Biography of Argentinian revolutionary Ernesto "Che" Guevara, who helped Fidel Castro in his struggle against the corrupt Batista regime, eventually resulting in the overthrow of that ... See full summary »
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Izidore K. Musallam
Biography of Argentinian revolutionary Ernesto "Che" Guevara, who helped Fidel Castro in his struggle against the corrupt Batista regime, eventually resulting in the overthrow of that government and Castro's taking over of Cuba. The film covers Guevara's life from when he first landed in Cuba in 1956 to his death in an ambush by government troops in the mountains of Bolivia in 1967. Written by
When Anita Márquez filled Che's mate bowl, he passed it to her without the bombilla, the metal straw; he then stirred the mate and took a drink. It's not done that way: the bombilla stays in the leaves at all times (no stirring). See more »
Colonel, do you have any explanation to why all these people are here?
You're an American journalist... why do people in your country flock to see a dead gangster?
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With more than it's fair share of wooden acting 'Che!' seems doomed from the word go.
Omar Shariff attempts to breathe life into his overtly asthmatic portrayal of the revolutionary icon, Ernesto Che Guevaro, but is held back by the sheer lack of factual references. Jack Palance portrays Fidel Castro, in a manner that could almost have been written by the US government, as a man not able to fully think things through for himself. The film portrays the July 26th movement as an inept band of unwashed desperados who want to take over Cuba, but with only sheer luck, & government ineptitude, helping them to ultimately win through.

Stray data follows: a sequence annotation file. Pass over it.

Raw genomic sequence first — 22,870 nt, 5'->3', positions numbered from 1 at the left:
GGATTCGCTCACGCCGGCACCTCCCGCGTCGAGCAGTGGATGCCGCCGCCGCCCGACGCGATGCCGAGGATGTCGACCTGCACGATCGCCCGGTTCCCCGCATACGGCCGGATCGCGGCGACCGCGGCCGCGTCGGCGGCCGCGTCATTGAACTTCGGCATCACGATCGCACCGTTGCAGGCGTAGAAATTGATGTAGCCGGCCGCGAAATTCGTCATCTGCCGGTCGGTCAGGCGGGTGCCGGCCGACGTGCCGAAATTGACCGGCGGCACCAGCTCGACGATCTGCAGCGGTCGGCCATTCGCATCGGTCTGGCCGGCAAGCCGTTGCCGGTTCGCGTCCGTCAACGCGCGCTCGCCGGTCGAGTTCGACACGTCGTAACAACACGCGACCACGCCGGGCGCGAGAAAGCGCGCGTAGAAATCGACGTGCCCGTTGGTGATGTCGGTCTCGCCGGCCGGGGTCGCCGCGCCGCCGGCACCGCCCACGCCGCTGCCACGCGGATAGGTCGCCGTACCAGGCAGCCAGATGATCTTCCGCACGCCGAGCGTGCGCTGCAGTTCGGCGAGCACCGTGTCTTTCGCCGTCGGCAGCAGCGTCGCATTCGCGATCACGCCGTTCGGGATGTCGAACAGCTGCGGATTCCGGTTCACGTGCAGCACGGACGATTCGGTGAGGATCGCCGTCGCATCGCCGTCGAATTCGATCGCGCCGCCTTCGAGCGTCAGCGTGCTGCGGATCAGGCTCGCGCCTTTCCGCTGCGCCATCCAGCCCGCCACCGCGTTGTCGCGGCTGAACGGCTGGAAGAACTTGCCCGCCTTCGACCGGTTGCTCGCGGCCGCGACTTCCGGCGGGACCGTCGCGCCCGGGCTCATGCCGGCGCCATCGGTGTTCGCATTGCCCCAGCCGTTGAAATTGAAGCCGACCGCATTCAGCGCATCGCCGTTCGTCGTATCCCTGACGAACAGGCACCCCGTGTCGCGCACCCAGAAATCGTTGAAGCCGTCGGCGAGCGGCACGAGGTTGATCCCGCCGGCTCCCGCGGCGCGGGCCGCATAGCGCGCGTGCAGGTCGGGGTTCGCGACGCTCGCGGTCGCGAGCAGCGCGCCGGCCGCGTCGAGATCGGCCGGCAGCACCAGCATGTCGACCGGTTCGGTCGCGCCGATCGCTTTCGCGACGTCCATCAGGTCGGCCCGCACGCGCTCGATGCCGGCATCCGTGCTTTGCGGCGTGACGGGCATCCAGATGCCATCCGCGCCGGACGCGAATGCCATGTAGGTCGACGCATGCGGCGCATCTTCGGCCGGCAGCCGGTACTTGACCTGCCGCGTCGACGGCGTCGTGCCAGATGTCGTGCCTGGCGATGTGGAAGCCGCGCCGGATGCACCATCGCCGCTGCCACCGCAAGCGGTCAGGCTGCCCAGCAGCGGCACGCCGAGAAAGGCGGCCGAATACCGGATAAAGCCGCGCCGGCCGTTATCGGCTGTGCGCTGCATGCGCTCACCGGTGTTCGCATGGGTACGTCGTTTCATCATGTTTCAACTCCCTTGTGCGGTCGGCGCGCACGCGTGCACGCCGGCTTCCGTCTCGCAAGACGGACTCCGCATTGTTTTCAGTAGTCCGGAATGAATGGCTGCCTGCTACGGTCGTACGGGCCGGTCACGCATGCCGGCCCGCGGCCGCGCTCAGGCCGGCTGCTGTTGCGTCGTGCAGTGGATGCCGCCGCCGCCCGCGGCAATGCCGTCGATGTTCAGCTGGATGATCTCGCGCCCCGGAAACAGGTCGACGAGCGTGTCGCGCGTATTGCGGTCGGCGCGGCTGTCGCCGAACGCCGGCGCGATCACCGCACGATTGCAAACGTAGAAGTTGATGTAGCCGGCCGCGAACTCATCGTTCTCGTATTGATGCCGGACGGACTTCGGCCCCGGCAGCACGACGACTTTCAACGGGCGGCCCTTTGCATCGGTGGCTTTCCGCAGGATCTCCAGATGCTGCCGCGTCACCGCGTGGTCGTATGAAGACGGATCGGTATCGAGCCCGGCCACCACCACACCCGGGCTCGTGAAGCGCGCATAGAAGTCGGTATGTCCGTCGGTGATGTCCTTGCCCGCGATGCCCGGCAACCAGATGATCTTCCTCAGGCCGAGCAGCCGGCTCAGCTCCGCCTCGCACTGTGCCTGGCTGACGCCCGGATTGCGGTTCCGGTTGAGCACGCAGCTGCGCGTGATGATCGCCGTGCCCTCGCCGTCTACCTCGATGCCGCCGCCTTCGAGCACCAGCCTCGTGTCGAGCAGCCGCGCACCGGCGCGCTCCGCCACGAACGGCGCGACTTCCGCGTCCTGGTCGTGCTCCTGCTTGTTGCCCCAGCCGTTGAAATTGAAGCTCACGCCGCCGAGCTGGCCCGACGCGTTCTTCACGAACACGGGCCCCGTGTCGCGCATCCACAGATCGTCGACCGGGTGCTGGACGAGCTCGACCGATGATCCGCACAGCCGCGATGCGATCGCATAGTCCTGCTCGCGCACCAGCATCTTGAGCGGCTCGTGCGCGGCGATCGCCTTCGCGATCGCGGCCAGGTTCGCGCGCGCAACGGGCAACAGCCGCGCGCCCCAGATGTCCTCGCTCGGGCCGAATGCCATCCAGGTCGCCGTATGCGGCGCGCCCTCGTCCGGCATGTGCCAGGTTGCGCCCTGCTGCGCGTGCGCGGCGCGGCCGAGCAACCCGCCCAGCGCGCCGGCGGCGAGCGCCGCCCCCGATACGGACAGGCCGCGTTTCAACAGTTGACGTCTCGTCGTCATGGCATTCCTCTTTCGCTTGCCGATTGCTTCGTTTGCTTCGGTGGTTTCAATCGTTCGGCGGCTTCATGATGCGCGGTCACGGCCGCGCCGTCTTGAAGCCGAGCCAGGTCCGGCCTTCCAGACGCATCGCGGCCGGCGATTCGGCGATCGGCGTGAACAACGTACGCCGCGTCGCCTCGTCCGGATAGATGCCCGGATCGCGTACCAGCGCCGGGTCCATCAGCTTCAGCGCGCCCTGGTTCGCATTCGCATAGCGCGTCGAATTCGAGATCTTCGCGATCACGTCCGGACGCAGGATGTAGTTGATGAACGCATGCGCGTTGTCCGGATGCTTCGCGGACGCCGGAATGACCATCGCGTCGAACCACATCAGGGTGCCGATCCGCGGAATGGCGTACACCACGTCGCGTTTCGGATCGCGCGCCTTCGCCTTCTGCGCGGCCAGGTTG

Covering the period of time from Che's first arrival on Cuban soil in 1956 until his Bolivian death in 1967, 'Che!' struggles with both poor screenplay and locations, but still trys to maintain a sense of purpose throughout. It could have been so much better. The political oppression that led to the overthrow of the Batista regime is totally glossed over & the rebels life, in the Sierra Madre, is portrayed as almost luxurious with Batista's troops wandering around waiting to be shot. Constant monologues, as a means to link scenes, prove to be more irritating than useful, and you find yourself wishing for the what little action there is to resume.
The film truly dies when Guevara leaves Cuba for Bolivia, with Shariff becoming more asthmatic and psychotic by the minute, until his ultimate capture in the mountains and his eventual murder in the backroom of La Higuera's village schoolhouse.
Any half decent film director would probably relish the chance to make a bio-pic of the legend that is Che Guevara. Che is an icon who deserves to have a film biography worthy of his legend, in the same manner of the bio-pics of Chaplin, Gandhi, Biko, Morrison etc.
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